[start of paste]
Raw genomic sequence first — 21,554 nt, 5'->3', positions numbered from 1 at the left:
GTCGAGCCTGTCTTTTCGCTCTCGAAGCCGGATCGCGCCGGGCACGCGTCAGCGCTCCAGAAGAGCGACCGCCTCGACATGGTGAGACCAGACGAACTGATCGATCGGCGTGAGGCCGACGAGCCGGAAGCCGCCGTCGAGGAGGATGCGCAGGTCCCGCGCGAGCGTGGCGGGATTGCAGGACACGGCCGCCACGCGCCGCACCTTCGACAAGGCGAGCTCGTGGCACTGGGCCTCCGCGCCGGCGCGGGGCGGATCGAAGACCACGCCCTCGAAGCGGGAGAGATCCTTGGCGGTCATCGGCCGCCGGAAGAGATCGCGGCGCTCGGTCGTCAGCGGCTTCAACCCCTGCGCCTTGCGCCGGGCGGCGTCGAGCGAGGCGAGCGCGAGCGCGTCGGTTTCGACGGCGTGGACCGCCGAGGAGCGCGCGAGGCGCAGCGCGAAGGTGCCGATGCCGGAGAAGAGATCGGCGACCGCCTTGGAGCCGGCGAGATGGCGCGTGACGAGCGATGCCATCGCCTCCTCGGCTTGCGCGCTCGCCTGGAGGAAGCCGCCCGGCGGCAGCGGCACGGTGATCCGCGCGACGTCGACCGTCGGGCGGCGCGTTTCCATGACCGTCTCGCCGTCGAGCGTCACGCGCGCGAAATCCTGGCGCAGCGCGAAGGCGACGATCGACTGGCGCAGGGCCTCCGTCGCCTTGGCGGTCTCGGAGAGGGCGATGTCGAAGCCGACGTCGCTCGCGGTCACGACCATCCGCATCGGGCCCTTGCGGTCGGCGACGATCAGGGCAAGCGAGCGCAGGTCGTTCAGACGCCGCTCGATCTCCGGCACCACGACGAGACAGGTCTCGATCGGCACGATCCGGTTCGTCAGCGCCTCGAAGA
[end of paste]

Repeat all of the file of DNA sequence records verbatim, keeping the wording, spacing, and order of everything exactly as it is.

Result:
Raw genomic sequence first — 21,554 nt, 5'->3', positions numbered from 1 at the left:
GTCGAGCCTGTCTTTTCGCTCTCGAAGCCGGATCGCGCCGGGCACGCGTCAGCGCTCCAGAAGAGCGACCGCCTCGACATGGTGAGACCAGACGAACTGATCGATCGGCGTGAGGCCGACGAGCCGGAAGCCGCCGTCGAGGAGGATGCGCAGGTCCCGCGCGAGCGTGGCGGGATTGCAGGACACGGCCGCCACGCGCCGCACCTTCGACAAGGCGAGCTCGTGGCACTGGGCCTCCGCGCCGGCGCGGGGCGGATCGAAGACCACGCCCTCGAAGCGGGAGAGATCCTTGGCGGTCATCGGCCGCCGGAAGAGATCGCGGCGCTCGGTCGTCAGCGGCTTCAACCCCTGCGCCTTGCGCCGGGCGGCGTCGAGCGAGGCGAGCGCGAGCGCGTCGGTTTCGACGGCGTGGACCGCCGAGGAGCGCGCGAGGCGCAGCGCGAAGGTGCCGATGCCGGAGAAGAGATCGGCGACCGCCTTGGAGCCGGCGAGATGGCGCGTGACGAGCGATGCCATCGCCTCCTCGGCTTGCGCGCTCGCCTGGAGGAAGCCGCCCGGCGGCAGCGGCACGGTGATCCGCGCGACGTCGACCGTCGGGCGGCGCGTTTCCATGACCGTCTCGCCGTCGAGCGTCACGCGCGCGAAATCCTGGCGCAGCGCGAAGGCGACGATCGACTGGCGCAGGGCCTCCGTCGCCTTGGCGGTCTCGGAGAGGGCGATGTCGAAGCCGACGTCGCTCGCGGTCACGACCATCCGCATCGGGCCCTTGCGGTCGGCGACGATCAGGGCAAGCGAGCGCAGGTCGTTCAGACGCCGCTCGATCTCCGGCACCACGACGAGACAGGTCTCGATCGGCACGATCCGGTTCGTCAGCGCCTCGAAGA